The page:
Two key principles make up the Psychology of Success. There are a multitude of details for how you achieve success, but here are two important principles, which when you apply them, puts success, however you choose to measure it, within your grasp.
My father had lived through the Great Depression, and when he spoke of success he meant that someone had made a lot of money. Much to his consternation, he was never very successful at making money himself, and in his later years came to depend on my mother. Like many people who never fully realized their dreams, he found ways to mask his disappointment. As a child I rebelled against his singular notion of success; in part because his disappointment was so painful to witness.
The dictionary tells us that the word success started its life meaning that something was concluded, something was done. Good or bad, intended or not, when a thing is finished it has arrived at its own successful conclusion. You could say the we all live the life of our dreams. Consciously or unconsciously we all strive towards our own desired outcomes, and we achieve them according to our own internal capacity (or otherwise) for inner congruence and focus. So, in the broadest sense, we are all successful.
Success now means something more specific; a desired outcome, rather than just any old conclusion. We always have a choice in how we do things. The criteria and the necessary actions for our success is something we must determine ourselves. Some people have the mindset that allows them to regularly fulfill specific goals and ambitions decisively — whether it’s to climb a mountain, or to be the first to climb a particular mountain, or to climb many mountains. Whatever our mountain might be, each of us, deep down, has our own measure for our own specific success, regardless of whether we attain it or not.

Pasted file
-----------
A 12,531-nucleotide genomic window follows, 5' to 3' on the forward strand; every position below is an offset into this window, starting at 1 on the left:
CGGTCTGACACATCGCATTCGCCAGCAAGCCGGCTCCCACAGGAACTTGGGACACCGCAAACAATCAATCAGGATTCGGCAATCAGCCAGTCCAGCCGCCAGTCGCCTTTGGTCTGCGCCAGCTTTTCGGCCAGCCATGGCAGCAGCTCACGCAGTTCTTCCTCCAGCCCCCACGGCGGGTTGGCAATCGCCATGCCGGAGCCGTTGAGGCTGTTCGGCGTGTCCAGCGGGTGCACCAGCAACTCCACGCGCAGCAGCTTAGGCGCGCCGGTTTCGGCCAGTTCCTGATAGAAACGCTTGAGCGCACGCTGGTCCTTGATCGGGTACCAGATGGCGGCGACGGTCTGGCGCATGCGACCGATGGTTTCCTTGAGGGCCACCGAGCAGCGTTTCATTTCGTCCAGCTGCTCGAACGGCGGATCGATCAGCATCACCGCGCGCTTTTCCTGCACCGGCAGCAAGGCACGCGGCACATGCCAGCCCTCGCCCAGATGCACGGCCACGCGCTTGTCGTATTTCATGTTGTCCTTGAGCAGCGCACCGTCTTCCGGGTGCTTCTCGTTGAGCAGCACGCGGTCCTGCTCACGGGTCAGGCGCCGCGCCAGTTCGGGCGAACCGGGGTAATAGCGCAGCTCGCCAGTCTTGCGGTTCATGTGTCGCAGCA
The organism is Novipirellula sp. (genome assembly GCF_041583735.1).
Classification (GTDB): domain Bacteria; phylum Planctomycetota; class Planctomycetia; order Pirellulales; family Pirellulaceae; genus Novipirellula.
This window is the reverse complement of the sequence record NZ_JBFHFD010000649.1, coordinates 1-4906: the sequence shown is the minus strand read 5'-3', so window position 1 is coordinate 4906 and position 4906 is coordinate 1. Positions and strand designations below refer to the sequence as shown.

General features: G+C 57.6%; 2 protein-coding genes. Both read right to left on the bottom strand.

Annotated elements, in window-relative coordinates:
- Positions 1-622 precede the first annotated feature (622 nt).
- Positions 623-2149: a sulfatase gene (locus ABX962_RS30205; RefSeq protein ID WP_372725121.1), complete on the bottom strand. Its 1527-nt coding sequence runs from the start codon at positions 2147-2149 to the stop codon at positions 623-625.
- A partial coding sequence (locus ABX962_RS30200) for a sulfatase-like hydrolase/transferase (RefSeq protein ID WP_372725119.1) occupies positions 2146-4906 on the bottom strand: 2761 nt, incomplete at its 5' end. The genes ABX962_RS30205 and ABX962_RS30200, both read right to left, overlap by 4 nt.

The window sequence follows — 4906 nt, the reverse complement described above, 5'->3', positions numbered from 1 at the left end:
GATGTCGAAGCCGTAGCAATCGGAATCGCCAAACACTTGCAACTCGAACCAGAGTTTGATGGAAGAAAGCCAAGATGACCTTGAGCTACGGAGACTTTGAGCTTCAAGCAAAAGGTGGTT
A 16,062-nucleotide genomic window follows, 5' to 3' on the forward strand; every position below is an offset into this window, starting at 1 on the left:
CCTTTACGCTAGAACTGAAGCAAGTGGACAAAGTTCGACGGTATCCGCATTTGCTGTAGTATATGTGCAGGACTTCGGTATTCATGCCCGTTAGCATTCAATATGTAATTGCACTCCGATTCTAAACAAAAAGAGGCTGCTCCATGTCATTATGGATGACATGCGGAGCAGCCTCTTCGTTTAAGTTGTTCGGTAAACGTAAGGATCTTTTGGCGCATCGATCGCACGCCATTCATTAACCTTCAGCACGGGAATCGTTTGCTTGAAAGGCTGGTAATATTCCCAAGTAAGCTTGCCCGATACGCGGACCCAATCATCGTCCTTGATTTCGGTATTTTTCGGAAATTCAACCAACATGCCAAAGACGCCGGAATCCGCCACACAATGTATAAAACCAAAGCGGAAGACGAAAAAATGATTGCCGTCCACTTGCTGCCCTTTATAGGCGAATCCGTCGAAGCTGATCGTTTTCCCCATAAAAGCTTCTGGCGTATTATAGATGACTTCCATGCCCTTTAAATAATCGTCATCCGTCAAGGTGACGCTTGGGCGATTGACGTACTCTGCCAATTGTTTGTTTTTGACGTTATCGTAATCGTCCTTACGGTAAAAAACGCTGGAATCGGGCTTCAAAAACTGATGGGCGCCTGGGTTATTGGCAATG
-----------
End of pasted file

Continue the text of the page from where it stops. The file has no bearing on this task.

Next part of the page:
So, what does success mean for you? Is it an abstraction, or do you have specific goals, your own specific mountain? Perhaps you have learned to live with disappointment. Perhaps you are afraid of failure, or perhaps you are afraid of success. What picture do you have of your life ten years from now, twenty years, fifty years? Maybe you have heard that you should simply let things ‘unfold by themselves’? You know, even a blank slate, or an open door, is effectively a picture too.
What about happiness? Is happiness the measure of your success? As a child, questioning my father’s correlation of success with money, I looked for an alternative to his version of success, and began to equated success with creativity, beyond mere happiness, towards ecstasy and creative abandon. I was a romantic even then! I was uncomfortable with, and confused by my father’s notions of success because he provided no role model, other than his own failure. I did not yet have any idea that I might be responsible for my own outcomes, let alone how I might go about achieving them.
Success implies measurement. It involves assessment and comparison. We measure ourselves against others, and against what was and could have been. You might say that looking for happiness by comparing yourself to others is madness. Yet, we do it anyway, out of habit, because it is how we first learned to live in the world. It is how we learned to make the choices that now define who we are.